ACT News


Cuts to concessions will be announced in the June budget, Chief Minister Andrew Barr says

Cuts to concessions will be announced in the June budget, Chief Minister Andrew Barr says, signalling that money will be shifted from higher-income households to those on lower incomes.

Mr Barr points to the need to rein in the spiralling costs of the discounts, which are paid to seniors, pensioners, veterans and others. This year, the discounts amount to $51.3 million.

He also wants to improve fairness, with some discounts paid to people in the top income brackets and some paid to home owners but not renters.

Mr Barr indicated on Monday that while he is not looking to cut the amount spent overall, he wants to stop the year-on-year increases.

One focus is the discount on water and electricity bills, which at the moment goes only to home owners. Mr Barr wants to shift some of the money to renters.

Another focus is the 3000 households which  receive a 50 per cent discount on rates bills, with the government considering capping their discount at $700.


"The overarching principle that will guide this is that I want to target concessions to low income households and, as best as we possibly can, remove concessions from those who are on high incomes," Mr Barr said. "I don't think there's anyone in the city who would disagree with that as a starting point for how you should go about delivering concessions."

The government could not make final decisions until the federal budget was delivered in May since eligibility is set by federal categories such as Centrelink or veterans' pensions. But it has signalled action in these areas:


Centrelink pensioners and veterans get a discount of up to half their rates bill. For most – 11,000 households – the discount is capped at $700 a year, but there are 3000 households which entered the scheme before July 1997 and receive an uncapped discount.

With the average rates bill now at $1820 and $4000 or more in some inner south suburbs, people getting the uncapped discount are getting considerably more than those whose discount is limited to $700 a year.

The government is looking at ways to claw back some of the uncapped rebates, phasing them out over two years, or freezing them at current levels, perhaps people on the lowest incomes on the uncapped scheme.

About 9 per cent of householders receiving rates discounts are in the top two income brackets.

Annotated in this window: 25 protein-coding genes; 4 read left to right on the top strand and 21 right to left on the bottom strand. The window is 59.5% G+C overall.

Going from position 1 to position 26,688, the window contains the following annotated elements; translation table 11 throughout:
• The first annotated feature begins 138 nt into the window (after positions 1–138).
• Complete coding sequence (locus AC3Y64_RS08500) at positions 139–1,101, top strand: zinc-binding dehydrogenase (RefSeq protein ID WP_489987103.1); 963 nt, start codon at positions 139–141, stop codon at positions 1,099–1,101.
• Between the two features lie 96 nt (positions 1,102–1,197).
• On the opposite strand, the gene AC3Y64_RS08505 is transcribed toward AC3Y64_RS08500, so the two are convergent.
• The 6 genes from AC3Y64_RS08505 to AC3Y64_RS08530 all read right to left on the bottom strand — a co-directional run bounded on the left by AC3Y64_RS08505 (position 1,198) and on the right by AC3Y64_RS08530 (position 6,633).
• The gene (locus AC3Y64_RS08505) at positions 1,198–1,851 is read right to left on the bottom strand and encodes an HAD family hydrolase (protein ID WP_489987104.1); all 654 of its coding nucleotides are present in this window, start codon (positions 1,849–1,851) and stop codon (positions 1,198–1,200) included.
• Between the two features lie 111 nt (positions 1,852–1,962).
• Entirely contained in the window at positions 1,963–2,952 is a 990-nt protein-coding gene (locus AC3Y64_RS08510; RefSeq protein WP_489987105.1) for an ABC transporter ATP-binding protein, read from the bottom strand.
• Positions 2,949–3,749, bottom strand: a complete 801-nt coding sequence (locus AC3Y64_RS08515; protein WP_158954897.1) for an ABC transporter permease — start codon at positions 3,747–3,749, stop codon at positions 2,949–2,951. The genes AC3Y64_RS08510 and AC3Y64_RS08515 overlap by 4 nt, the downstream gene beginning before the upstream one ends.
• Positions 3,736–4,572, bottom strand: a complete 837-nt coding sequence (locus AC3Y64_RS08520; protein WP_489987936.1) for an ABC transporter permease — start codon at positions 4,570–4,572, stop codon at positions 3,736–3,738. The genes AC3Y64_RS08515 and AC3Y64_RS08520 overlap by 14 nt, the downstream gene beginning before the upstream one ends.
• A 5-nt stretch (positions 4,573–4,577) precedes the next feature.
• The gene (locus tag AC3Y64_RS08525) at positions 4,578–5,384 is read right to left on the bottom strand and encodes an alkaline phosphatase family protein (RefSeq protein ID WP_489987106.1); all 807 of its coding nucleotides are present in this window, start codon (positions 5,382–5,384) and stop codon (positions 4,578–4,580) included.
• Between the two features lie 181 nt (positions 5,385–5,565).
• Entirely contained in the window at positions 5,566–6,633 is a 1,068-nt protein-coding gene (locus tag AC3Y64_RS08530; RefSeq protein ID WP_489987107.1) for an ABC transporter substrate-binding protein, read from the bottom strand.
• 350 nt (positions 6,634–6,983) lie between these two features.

Rates for community groups and schools

The city's 328 schools, universities, churches, sports groups, childcare providers and retirement villages pay no rates. The government is considering valuing their land and reconsidering the no-rates policy.

Water and sewerage

Water, sewerage and electricity discounts go to people on Centrelink and veterans' cards and on health-care cards.

Because the water and sewerage concession only goes to home owners, not renters, the government is considering scrapping it and using the money to boost the electricity concession, giving about $200 a year more money to renters, with home owners losing about the same amount.

Another option is to reduce the water and sewerage discount from 68 per cent of the supply charge to 50 per cent.

The discounts might also be extended to the 700 pensioners in retirement villages.

Car registration

The 37,000 people on pensioner cards, including veterans' affairs and gold cards, get free motor vehicle registration. The government is considering leaving the gold card concession untouched, but reducing the discount for others to half the registration free, bringing in an extra $4.3 million a year.

Seniors card

Everyone aged over 60 who works less than 20 hours a week has access to a seniors' card which gives them discounts on the likes of motor vehicle registrations, bus fares and spectacles. The government is considering lifting the age to 65, over 10 years.

It is also considering removing the bus discount for seniors card holders or limiting their discounts to off-peak trips.

Part pensioners

Single people earning up to $48,880 and couples earning up to $74,800 are eligible for federal part-pensions, but receive the same discounts as full pensioners. The ACT is considering limiting their discounts to half or three-quarters of the amount paid to full pensioners, saving up to $7 million a year and impacting 11,000 households.

Extending discounts

A new $100 discount on electricity bills could be paid to families on family tax benefit part A (earning up to $100,000).